YC co-founding partner Jessica Livingston kicked off her opening remarks by thanking “the women who’ve recently come forward, so bravely, on the record, to speak out about the sexual harassment they’ve faced,” she said, which was followed by a roaring applause.

“They’re my heroes,” Livingston went on to say. “Hopefully their actions will cause more women to speak up and help to end the discrimination and harassment that we as women have faced working in the startup community.”

But Livingston herself, wasn’t always vocal publicly. It took a bit of a nudging to get her to own her voice and her role as a prominent player in the tech industry, YC Partner Kat Manalac said at a small roundtable discussion ahead of the conference.

When Manalac first started at YC, “[Livingston] didn’t like talking to the press and all this stuff, and we kind of pushed her. I was like, ‘You run so much of this organization and you’re so smart and you’ve seen thousands of startups go through.’ And it would always just kill me when I’d read a story about YC and it’d be like, ‘Paul Graham’s wife Jessica.’ And I would be like, ‘Ugh,’” she said while pretending to stab herself in the gut.

Some progress seems to have been made in that area, but there is still a bevy of issues that plague women in tech. Sexual harassment, of course, is top of mind for a lot people right now. In our discussion, which included a handful of female founders and press, Shippo founder Laura Behrens-Wu theorized that early-stage founders may be at greater risk of harassment than post-seed round founders.

“I think post-seed round, it’s less likely to get sexually harassed because then you’ve already built your network in Silicon Valley,” Behrens-Wu said. “I think predators go after people that are new to the Valley and don’t have a network yet, that don’t have people to confide in or to complain to or help them stand up for them.”

It’s about the people who are just getting started in tech, she added — that they may be most at risk of being sexually harassed because they don’t have the network to back them up.

“What makes me sad there is that when people are just trying to get started that they’re getting turned away or scared away before they even have the opportunity to start building a product,” Behrens-Wu said.

A Silicon Valley blacklist

In an attempt to circumvent this sort of situation for female founders at YC, the accelerator has an investor blacklist.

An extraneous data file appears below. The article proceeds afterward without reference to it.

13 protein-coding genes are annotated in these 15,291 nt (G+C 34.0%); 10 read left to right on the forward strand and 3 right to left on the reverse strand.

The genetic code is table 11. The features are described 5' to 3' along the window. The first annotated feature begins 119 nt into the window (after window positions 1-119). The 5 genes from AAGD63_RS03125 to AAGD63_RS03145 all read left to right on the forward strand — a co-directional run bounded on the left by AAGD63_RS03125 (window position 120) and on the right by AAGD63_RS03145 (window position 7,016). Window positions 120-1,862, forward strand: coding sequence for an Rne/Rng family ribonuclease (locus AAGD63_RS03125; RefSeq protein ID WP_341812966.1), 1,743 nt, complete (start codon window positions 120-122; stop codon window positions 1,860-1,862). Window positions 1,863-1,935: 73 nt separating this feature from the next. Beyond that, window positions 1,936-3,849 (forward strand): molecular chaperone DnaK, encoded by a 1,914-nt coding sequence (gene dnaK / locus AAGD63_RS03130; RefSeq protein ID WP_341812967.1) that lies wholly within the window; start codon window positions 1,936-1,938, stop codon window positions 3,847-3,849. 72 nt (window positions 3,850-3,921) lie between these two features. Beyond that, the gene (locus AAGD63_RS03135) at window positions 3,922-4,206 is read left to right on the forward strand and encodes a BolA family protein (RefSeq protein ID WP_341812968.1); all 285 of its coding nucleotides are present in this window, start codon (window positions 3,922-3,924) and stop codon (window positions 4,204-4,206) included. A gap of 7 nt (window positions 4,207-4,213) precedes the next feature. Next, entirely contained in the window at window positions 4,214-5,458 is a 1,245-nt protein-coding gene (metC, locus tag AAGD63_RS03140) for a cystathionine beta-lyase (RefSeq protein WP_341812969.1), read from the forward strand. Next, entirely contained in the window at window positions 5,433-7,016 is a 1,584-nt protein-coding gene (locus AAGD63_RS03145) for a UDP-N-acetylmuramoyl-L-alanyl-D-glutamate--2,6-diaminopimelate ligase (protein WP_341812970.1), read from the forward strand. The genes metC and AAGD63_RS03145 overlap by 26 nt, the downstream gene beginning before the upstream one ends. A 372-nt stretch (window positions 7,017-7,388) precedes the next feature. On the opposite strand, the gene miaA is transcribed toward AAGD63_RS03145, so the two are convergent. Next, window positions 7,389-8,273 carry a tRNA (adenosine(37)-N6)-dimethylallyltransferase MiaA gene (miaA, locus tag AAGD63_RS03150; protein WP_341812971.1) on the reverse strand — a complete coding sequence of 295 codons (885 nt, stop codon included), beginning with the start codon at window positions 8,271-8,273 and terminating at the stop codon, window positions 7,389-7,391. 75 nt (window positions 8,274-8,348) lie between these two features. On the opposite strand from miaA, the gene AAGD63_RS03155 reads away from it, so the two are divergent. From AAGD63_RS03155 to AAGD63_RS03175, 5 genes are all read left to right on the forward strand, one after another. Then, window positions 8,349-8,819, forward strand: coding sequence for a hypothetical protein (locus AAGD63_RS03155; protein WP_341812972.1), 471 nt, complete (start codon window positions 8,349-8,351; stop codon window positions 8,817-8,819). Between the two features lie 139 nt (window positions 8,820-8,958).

“Investors know that if we’ve heard from any founders that they’ve behaved badly, they are out of the network,” Manalac said. “We will never invite them [to a demo day].”

A couple of months after Fowler’s experience came to light, YC put out a survey to female founders, letting them submit anonymously about any negative experiences with investors.

“We only got one or two submissions on that form,” Manalac said. “A couple of days ago, after the Binary Capital stuff came out, a male founder reached out to me,” asking what he could do to help. He went on to say that he’s heard terrible stories from female founders he knows, but that they’re not willing to report it to anyone or speak out about it, Manalac said.

That’s when YC opened the form to all founders, regardless of gender, to report any stories about investors in the YC community.

“We are now seeing a few more come in,” Manalac said. “It shouldn’t be the job of just women” to report these types of behaviors and experiences, she added.

“Maybe it’s on their co-founder who saw it or heard their experience,” she said. “We’re still figuring out what is the best way to kind of deal with the inputs that we’re going to get. And for clear cases, you’ll never be invited to another demo day. You’re blacklisted.”

What if we took that a step further, though, and came up with a Silicon Valley blacklist? The types of people who exhibit these problematic behaviors should not only be banned from demo days, but from working in the tech industry. There needs to be major consequences for people who sexually harass others, exhibit racism, sexism, ableism, transphobia and other forms of discrimination.

In the meantime, like Livingston said at YC’s female founders conference, I hope that people continue to come forward about their experiences in tech. YC isn’t the only firm with this kind of list, nor will it be the last — over the past week we’ve heard from several firms and investors that are interested in creating some sort of shared repository of badly behaved VCs. An effort to make sure that their founders have some sort of early warning system.

So far, this hypothetical Silicon Valley blacklist would include:

  1. Justin Caldbeck
  2. Chris Sacca
  3. Dave McClure
  4. Marc Canter
  5. A lot of people at Uber
  6. You tell me.

Megan Rose Dickey can be reached securely on Signal at 415-419-9355, and their PGP fingerprint for email is: 2FA7 6E54 4652 781A B365 BE2E FBD7 9C5F 3DAE 56BD